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Androgenetic Alopecia
Androgenetic alopecia is a common form of hair loss affecting both men and women equally. In men, this condition is known as male pattern baldness (MPB) while in female it is female pattern baldness (FPB) or female pattern hair loss (FPHL).

In male baldness the hair loss follows a well-defined pattern. It begins above both temples and then gradually the frontal hairline recedes to form a characteristic "M" shape. Also the hair thins at the crown (near the top of the head), often progressing to partial or complete baldness. Usually the back and sides of the head remain unaffected, but for a few men with severe pattern baldness, they can experience some thinning in these areas.

The presentation of female pattern baldness is usually quite different from men. In women, the hair becomes thinner all over the top of head, to give a diffused hair loss but the frontal hairline does not usually recede. Baldness of the female pattern rarely leads to overall hair shedding of the scalp. Also, the mechanism of female pattern baldness is slightly different from that of men.

Although pattern baldness is a common hair loss cause in both genders, it is more evident in men than in women. A survey result shows that this form of hair loss affected about 35 million men in the United States. Male or female baldness can start as early as in the teenage years of a person and the risk increases with age. More than 50 percent of men that are in the age-group of above 50 have some degree of pattern baldness. In women, the female pattern baldness is most likely to begin after menopause.

Causes of androgenetic alopecia
Male Pattern Baldness
A variety of genetic and environmental factors are likely to play a role in causing androgenetic alopecia or male baldness. Although researchers are studying the various risk factors that may contribute to this condition, most of these factors remain unknown. It has been determined that this form of hair loss is related to hormones called androgens, especially a particular androgen hormone called dihydrotestosterone (DHT).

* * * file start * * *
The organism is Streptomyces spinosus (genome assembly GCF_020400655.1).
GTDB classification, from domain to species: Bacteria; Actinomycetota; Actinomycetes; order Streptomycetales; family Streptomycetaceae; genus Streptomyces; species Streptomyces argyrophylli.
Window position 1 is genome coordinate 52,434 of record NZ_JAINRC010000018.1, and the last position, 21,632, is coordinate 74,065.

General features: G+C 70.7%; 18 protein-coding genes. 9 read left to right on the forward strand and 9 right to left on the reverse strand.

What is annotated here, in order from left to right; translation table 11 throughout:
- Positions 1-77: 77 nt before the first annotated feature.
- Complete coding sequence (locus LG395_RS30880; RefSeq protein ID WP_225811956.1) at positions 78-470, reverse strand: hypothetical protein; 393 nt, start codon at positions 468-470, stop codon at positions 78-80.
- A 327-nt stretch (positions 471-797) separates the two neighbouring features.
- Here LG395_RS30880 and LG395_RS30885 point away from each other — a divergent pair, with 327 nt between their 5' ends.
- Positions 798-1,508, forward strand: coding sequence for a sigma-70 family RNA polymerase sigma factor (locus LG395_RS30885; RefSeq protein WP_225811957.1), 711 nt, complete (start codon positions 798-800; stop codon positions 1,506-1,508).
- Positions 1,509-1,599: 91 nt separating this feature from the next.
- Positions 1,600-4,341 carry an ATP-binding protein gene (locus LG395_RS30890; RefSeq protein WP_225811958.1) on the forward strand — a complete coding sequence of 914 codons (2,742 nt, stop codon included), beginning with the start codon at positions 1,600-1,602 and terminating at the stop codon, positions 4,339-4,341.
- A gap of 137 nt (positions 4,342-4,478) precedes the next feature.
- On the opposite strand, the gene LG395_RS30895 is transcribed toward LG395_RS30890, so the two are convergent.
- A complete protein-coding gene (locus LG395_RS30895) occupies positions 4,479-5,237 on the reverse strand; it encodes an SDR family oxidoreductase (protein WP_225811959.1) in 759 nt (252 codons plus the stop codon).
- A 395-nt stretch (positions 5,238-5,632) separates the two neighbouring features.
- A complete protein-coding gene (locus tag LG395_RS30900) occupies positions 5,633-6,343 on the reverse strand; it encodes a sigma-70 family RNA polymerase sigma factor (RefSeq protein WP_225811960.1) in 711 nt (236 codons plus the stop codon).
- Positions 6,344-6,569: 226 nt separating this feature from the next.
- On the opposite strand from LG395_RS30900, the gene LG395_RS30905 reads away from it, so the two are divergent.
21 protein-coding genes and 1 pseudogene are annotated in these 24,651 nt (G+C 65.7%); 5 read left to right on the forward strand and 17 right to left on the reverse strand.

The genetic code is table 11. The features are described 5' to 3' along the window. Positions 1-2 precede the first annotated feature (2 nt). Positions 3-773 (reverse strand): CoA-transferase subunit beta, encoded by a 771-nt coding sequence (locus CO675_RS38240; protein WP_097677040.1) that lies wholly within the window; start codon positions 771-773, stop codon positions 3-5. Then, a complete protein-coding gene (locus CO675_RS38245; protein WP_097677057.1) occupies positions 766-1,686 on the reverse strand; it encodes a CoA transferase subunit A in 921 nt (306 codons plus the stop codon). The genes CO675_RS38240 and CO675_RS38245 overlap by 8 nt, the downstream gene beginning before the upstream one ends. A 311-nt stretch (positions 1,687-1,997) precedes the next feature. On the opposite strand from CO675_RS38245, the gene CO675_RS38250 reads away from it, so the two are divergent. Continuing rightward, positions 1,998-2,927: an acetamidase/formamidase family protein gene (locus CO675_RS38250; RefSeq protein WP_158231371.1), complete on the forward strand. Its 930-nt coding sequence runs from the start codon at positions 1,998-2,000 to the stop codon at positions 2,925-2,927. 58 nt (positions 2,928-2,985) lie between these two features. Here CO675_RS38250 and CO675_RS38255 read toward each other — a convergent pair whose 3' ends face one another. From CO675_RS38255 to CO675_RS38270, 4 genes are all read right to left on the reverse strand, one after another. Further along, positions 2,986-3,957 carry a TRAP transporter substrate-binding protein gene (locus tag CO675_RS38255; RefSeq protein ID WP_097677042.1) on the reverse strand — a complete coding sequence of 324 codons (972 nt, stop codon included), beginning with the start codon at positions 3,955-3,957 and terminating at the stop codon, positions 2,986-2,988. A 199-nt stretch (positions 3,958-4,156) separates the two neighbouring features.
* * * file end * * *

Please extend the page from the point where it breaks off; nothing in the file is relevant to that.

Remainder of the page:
The disease is related to an increase in the concentration of DHT which is responsible for the change in the scalp hair growth dynamics. Research has already proved that the male pattern baldness caused by androgens is triggered by genetic factors, though the inheritance pattern of androgenetic alopecia is not understood fully. It is likely that multiple genes and environmental factors are involved in the clinical presentation of the disease.

Other than androgen hormones, Androgenetic Alopecia in men has been associated with several other medical conditions including coronary heart disease and enlargement of the prostate. The prostate is a walnut-sized gland in males located below the bladder. In addition to prostate cancer, disorders in insulin resistance (such as diabetes and obesity), and high blood pressure (hypertension) have been found to be related to male baldness.

Female Pattern baldness
Baldness of a female pattern is often associated with of the development of polycystic ovary syndrome (PCOS). PCOS characterizes itself as an hormonal imbalance which results in irregular menstruation, acne, excess body hair growth (hirsutism), and weight gain.

Male or female pattern baldness can have a serious psychological impact on a person. Studies have shown that male or female baldness can be associated with low self esteem, depression, introversion, and feelings of unattractiveness.

But there is no need to be anxious by this genetic hair loss condition. There are various treatments and surgery which are largely effective in controlling female or male baldness.

There are various treatments for Androgenetic Alopecia. Various medications are available which can be quite effective in the early stages of patterned male or female baldness. For those with more advanced hair loss, where the hair follicles are severely damaged or destroyed, surgery or a hairpiece may be the only practical options.

Hair transplant surgery involves a number of complex steps starting with the planning, preparing the hair replacement transplant donor area, and then the grafting of permanent hair transplants on the bald scalp areas. It is best to have the necessary Hair Transplant Information before going for surgery.

So read the details and remain informed in order to avoid the traps of quacks who may, with their limited information, cause extensive harm to the already affected hair fibers.

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